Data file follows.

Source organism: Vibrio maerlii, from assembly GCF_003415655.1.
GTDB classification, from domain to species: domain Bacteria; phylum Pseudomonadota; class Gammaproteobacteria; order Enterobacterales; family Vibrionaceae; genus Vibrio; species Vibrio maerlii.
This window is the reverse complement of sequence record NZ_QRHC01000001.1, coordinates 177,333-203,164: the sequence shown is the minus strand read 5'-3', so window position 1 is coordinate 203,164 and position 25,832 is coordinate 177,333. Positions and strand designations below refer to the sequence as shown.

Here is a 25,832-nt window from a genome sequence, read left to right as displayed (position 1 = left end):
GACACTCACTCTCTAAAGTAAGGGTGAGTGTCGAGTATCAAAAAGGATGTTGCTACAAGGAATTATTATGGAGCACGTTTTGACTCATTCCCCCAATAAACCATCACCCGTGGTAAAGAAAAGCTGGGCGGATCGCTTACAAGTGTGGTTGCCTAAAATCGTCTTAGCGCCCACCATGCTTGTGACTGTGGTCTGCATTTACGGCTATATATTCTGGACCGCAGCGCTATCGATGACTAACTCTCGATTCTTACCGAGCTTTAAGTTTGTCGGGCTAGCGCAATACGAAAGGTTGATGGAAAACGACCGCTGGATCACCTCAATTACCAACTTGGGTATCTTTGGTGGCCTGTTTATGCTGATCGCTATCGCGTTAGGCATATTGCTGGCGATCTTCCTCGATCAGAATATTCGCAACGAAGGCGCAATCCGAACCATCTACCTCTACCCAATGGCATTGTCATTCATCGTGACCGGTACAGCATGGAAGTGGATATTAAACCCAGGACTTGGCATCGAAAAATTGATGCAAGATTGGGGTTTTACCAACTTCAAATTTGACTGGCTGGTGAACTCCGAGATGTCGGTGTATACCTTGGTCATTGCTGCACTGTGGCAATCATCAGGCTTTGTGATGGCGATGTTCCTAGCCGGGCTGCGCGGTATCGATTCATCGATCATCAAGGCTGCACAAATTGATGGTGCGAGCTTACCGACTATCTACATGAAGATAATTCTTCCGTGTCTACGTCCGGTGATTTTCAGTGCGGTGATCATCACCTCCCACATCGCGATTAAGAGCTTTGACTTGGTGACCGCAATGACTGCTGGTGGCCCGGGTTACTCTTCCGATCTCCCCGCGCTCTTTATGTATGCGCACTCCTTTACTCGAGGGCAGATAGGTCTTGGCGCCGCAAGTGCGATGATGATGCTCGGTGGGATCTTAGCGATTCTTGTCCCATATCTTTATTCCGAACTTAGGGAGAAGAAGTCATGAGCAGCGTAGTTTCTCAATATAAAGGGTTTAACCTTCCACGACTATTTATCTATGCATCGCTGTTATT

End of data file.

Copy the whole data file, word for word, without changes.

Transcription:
Source organism: Vibrio maerlii, from assembly GCF_003415655.1.
GTDB classification, from domain to species: domain Bacteria; phylum Pseudomonadota; class Gammaproteobacteria; order Enterobacterales; family Vibrionaceae; genus Vibrio; species Vibrio maerlii.
This window is the reverse complement of sequence record NZ_QRHC01000001.1, coordinates 177,333-203,164: the sequence shown is the minus strand read 5'-3', so window position 1 is coordinate 203,164 and position 25,832 is coordinate 177,333. Positions and strand designations below refer to the sequence as shown.

Here is a 25,832-nt window from a genome sequence, read left to right as displayed (position 1 = left end):
GACACTCACTCTCTAAAGTAAGGGTGAGTGTCGAGTATCAAAAAGGATGTTGCTACAAGGAATTATTATGGAGCACGTTTTGACTCATTCCCCCAATAAACCATCACCCGTGGTAAAGAAAAGCTGGGCGGATCGCTTACAAGTGTGGTTGCCTAAAATCGTCTTAGCGCCCACCATGCTTGTGACTGTGGTCTGCATTTACGGCTATATATTCTGGACCGCAGCGCTATCGATGACTAACTCTCGATTCTTACCGAGCTTTAAGTTTGTCGGGCTAGCGCAATACGAAAGGTTGATGGAAAACGACCGCTGGATCACCTCAATTACCAACTTGGGTATCTTTGGTGGCCTGTTTATGCTGATCGCTATCGCGTTAGGCATATTGCTGGCGATCTTCCTCGATCAGAATATTCGCAACGAAGGCGCAATCCGAACCATCTACCTCTACCCAATGGCATTGTCATTCATCGTGACCGGTACAGCATGGAAGTGGATATTAAACCCAGGACTTGGCATCGAAAAATTGATGCAAGATTGGGGTTTTACCAACTTCAAATTTGACTGGCTGGTGAACTCCGAGATGTCGGTGTATACCTTGGTCATTGCTGCACTGTGGCAATCATCAGGCTTTGTGATGGCGATGTTCCTAGCCGGGCTGCGCGGTATCGATTCATCGATCATCAAGGCTGCACAAATTGATGGTGCGAGCTTACCGACTATCTACATGAAGATAATTCTTCCGTGTCTACGTCCGGTGATTTTCAGTGCGGTGATCATCACCTCCCACATCGCGATTAAGAGCTTTGACTTGGTGACCGCAATGACTGCTGGTGGCCCGGGTTACTCTTCCGATCTCCCCGCGCTCTTTATGTATGCGCACTCCTTTACTCGAGGGCAGATAGGTCTTGGCGCCGCAAGTGCGATGATGATGCTCGGTGGGATCTTAGCGATTCTTGTCCCATATCTTTATTCCGAACTTAGGGAGAAGAAGTCATGAGCAGCGTAGTTTCTCAATATAAAGGGTTTAACCTTCCACGACTATTTATCTATGCATCGCTGTTATT